Saturday, September 17, 2011

Close Encounters of the Jesus Kind (Part 2/Mark 1:1-13): Every Story Has Its Begining

In September 1998, in theatres all over the world the media reported a rather strange phenomenon people paid good money to see a movie and then two thirds of the audience stood up and walked out after the ads and movie trailers choosing to leave even before the feature began. They didn’t even demand their money back in fact many of them simply waited around paid some more good money and then repeated this bizarre behaviour. The reason was that the two minute trailer for episode one ‘the phantom menace’ had been released and a whole generation of Star wars fans flocked to get their first glimpse of the prequel to the much loved science fiction series that they had been waiting fifteen years to see.

At the heart of this two-minute preview were the words every generation has its legends and every story has a beginning and then a clip from the film where Obe-Wan-Kinobe is introduced to Anakin Skywalker; the epic story of the fall and redemption of Anakin Skywalker better known in the second series as Darth Vader had begun. Every story has its beginnings.

All four gospels chose to start telling the story of Jesus life and death at different places. It’s helpful because it enables us to view Jesus from different perspectives. Matthew starts with Jesus whakapapa, his genealogy, linking him back to King David and Abraham, focusing us on Jesus as the fulfilment of the covenants made with these people. Luke starts with Angelic foretelling of the birth of John the Baptist and Jesus himself. There is a sense of continuity between the Old Testament and what is about to happen. The Holy Spirit works in the midst of human history continuing the work of God’s salvation.  John starts by painting a picture of cosmic beginnings reminiscent of the first chapter of genesis, focusing on Jesus divine origins before the beginning with God and as God.  Then he like Mark introduces Jesus to us at his baptism.

Mark like the other gospel writers chooses to start in a way that reveals to us information that for him is vital to understanding this person Jesus.

There is a contrast between the prelude to Mark and the rest of the gospel. Scholars have identified what they call the messianic secret in Mark. Just who Jesus is seems to be a secret and as people encounter Jesus they are left wondering who he is? We are supposed to gain an understanding of Jesus as God’s anointed one and Son through his actions and teaching. But here at the beginning it’s as if we are let in on the secret we get to see Jesus from a Heavenly perspective and we know who he is.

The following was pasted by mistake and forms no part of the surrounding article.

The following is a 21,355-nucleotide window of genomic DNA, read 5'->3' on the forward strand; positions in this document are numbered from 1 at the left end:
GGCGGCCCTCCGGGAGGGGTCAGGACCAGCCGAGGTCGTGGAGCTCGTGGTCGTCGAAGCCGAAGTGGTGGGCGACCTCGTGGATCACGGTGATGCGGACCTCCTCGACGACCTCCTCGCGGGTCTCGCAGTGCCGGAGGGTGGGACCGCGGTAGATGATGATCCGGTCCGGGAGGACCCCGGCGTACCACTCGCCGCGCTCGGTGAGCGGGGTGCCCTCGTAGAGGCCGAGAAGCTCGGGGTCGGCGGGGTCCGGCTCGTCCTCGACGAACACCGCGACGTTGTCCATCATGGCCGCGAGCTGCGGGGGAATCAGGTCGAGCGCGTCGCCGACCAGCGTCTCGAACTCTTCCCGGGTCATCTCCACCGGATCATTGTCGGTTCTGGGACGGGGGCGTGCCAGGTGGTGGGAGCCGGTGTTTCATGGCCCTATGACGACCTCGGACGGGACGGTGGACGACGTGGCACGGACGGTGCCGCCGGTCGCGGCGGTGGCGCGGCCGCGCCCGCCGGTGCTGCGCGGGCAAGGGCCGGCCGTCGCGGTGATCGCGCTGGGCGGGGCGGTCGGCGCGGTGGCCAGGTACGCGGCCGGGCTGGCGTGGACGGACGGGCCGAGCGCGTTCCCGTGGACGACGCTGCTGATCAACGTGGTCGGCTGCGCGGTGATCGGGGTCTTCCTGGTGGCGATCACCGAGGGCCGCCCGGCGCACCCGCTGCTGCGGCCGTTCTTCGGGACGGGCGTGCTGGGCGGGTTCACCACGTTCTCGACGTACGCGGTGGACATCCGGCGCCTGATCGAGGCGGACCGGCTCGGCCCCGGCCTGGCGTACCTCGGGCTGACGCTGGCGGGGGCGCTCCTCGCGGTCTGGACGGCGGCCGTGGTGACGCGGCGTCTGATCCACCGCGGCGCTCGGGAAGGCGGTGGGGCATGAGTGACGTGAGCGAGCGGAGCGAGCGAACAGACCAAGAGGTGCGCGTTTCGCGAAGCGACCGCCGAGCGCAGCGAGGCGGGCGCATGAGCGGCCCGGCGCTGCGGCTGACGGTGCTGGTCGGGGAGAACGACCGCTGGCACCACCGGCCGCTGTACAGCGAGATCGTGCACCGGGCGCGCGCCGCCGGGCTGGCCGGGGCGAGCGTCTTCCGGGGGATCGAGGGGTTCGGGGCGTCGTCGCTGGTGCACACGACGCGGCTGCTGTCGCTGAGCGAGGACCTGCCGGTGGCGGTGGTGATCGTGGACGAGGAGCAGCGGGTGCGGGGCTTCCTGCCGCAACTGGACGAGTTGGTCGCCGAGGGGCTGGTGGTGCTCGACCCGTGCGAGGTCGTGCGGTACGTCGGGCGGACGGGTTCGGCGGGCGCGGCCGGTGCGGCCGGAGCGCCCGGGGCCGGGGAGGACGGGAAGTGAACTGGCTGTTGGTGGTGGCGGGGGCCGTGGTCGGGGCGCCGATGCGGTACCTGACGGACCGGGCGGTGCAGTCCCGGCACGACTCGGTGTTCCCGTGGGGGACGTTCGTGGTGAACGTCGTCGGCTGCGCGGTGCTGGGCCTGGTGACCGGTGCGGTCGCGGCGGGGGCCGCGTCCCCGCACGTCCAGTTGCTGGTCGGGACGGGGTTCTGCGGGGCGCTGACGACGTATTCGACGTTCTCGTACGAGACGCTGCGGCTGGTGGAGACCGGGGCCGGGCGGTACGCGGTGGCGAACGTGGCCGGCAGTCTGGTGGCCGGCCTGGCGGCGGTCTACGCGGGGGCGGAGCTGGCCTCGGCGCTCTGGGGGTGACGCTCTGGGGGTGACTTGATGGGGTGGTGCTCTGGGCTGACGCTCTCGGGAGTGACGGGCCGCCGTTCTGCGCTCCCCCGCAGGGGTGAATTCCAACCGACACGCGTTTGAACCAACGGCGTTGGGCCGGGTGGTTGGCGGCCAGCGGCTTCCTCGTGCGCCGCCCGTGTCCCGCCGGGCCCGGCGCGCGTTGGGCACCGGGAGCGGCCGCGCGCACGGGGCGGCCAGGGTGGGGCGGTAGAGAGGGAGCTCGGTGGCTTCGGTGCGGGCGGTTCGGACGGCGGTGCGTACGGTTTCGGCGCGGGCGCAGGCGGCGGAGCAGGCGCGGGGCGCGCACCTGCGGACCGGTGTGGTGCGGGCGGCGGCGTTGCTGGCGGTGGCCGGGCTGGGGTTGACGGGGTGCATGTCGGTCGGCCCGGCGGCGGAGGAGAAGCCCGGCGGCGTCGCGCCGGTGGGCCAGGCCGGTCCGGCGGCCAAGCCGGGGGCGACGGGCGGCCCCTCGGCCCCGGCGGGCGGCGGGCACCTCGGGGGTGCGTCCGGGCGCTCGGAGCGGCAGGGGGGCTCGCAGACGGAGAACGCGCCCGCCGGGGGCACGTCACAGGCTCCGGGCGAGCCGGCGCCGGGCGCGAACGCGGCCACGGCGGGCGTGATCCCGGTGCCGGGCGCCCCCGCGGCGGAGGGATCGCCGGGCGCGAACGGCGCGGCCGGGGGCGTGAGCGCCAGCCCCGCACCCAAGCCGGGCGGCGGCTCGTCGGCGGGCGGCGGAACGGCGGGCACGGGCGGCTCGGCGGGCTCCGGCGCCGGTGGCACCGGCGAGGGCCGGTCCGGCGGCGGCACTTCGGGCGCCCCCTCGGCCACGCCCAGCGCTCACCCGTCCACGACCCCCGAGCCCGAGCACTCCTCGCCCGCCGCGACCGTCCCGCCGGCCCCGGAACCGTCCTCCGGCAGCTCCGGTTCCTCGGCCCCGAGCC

Mark’s account of Jesus baptism and temptation are so brief they feel like they could be part of a movie trailer. We don’t get the detail or explanations of these events that would help us understand them. We may be left wondering about why Jesus came to be baptised and about the details of his temptation in the wilderness. But Mark simply uses these events to tell us what he wants us to know about Jesus.

Mark’s prelude is full of witnesses to Jesus as the messiah and as God’s son. The scriptures call us to prepare the way of the LORD and point to the coming of the anointed one. John the Baptist the epitome of the Old Testament prophet in the wilderness, an Elijah figure announces the one who is coming and is far greater than he. The one who is coming will do what only God can, baptise people with the Holy Spirit. Then in Jesus Baptism we have a divine sign that is out of character with the everydayness of Jesus miracles in the rest of the gospel as the heavens are torn apart and the spirit descends on Jesus like a dove. We hear a voice from heaven say ‘this is my Son in Whom I am well pleased’ words from Psalm 2 that God speaks of the King he has placed on Zion his holy hill. These very same words are spoken in Isaiah 42 of the figure people call the suffering servant who through his suffering achieves God’s salvation for others. Here we have the ultimate witness to Jesus. In one of the most Trinitarian verses in the New Testament the Father and the Spirit testify to the identity of Jesus as God’s own Son.  We are not left wondering. We see God revealing Jesus identity to us.

Then ‘right away’, words we will encounter again and again in Mark’s fast paced writing, the Holy Spirit leads Jesus into the wilderness to be tempted by Satan. All we are told is that for 40 days he was amidst the wild beast’s images that Jewish writers in their fear of the wild equated with demonic forces and that angels sustained him. Here we have a pattern that repeats itself in the Christian life. We have great spiritual experiences and then we are led into dry desert times where the reality of what we have experienced is tested. But this is not the focus of Mark. In Luke and Matthew’s account Jesus temptations are recorded and he uses scripture to defeat these temptations. But this is not the focus of Mark.